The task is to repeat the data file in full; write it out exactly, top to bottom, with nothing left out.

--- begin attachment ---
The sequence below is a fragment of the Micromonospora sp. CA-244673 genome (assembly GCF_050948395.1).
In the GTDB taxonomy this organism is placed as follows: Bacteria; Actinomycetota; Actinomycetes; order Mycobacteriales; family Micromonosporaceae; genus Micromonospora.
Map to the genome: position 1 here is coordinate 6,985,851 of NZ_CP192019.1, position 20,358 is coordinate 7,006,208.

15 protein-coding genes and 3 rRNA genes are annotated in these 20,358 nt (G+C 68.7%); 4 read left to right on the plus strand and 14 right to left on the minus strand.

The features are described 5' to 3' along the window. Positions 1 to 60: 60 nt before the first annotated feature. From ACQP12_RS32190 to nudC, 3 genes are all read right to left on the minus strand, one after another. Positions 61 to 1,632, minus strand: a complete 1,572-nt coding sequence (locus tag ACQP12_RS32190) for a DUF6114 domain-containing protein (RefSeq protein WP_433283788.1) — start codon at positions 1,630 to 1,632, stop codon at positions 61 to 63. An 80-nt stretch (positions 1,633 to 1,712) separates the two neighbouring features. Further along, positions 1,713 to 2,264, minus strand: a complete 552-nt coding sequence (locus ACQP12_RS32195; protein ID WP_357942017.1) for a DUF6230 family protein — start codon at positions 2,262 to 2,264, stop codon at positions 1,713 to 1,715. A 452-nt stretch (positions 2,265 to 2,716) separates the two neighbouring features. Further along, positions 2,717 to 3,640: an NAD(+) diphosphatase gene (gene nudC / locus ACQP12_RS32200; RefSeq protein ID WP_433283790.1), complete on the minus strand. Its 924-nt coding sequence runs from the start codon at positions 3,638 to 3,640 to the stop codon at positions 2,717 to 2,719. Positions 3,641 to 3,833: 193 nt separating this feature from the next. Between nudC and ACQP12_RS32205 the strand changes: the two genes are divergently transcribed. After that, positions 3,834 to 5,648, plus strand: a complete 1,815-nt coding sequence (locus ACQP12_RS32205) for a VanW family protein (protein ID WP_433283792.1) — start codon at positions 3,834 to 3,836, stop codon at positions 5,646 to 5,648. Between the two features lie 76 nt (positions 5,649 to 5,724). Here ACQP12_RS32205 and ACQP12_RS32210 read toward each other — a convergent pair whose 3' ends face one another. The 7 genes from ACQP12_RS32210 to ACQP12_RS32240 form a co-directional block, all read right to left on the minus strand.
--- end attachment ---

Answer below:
The sequence below is a fragment of the Micromonospora sp. CA-244673 genome (assembly GCF_050948395.1).
In the GTDB taxonomy this organism is placed as follows: Bacteria; Actinomycetota; Actinomycetes; order Mycobacteriales; family Micromonosporaceae; genus Micromonospora.
Map to the genome: position 1 here is coordinate 6,985,851 of NZ_CP192019.1, position 20,358 is coordinate 7,006,208.

15 protein-coding genes and 3 rRNA genes are annotated in these 20,358 nt (G+C 68.7%); 4 read left to right on the plus strand and 14 right to left on the minus strand.

The features are described 5' to 3' along the window. Positions 1 to 60: 60 nt before the first annotated feature. From ACQP12_RS32190 to nudC, 3 genes are all read right to left on the minus strand, one after another. Positions 61 to 1,632, minus strand: a complete 1,572-nt coding sequence (locus tag ACQP12_RS32190) for a DUF6114 domain-containing protein (RefSeq protein WP_433283788.1) — start codon at positions 1,630 to 1,632, stop codon at positions 61 to 63. An 80-nt stretch (positions 1,633 to 1,712) separates the two neighbouring features. Further along, positions 1,713 to 2,264, minus strand: a complete 552-nt coding sequence (locus ACQP12_RS32195; protein ID WP_357942017.1) for a DUF6230 family protein — start codon at positions 2,262 to 2,264, stop codon at positions 1,713 to 1,715. A 452-nt stretch (positions 2,265 to 2,716) separates the two neighbouring features. Further along, positions 2,717 to 3,640: an NAD(+) diphosphatase gene (gene nudC / locus ACQP12_RS32200; RefSeq protein ID WP_433283790.1), complete on the minus strand. Its 924-nt coding sequence runs from the start codon at positions 3,638 to 3,640 to the stop codon at positions 2,717 to 2,719. Positions 3,641 to 3,833: 193 nt separating this feature from the next. Between nudC and ACQP12_RS32205 the strand changes: the two genes are divergently transcribed. After that, positions 3,834 to 5,648, plus strand: a complete 1,815-nt coding sequence (locus ACQP12_RS32205) for a VanW family protein (protein ID WP_433283792.1) — start codon at positions 3,834 to 3,836, stop codon at positions 5,646 to 5,648. Between the two features lie 76 nt (positions 5,649 to 5,724). Here ACQP12_RS32205 and ACQP12_RS32210 read toward each other — a convergent pair whose 3' ends face one another. The 7 genes from ACQP12_RS32210 to ACQP12_RS32240 form a co-directional block, all read right to left on the minus strand.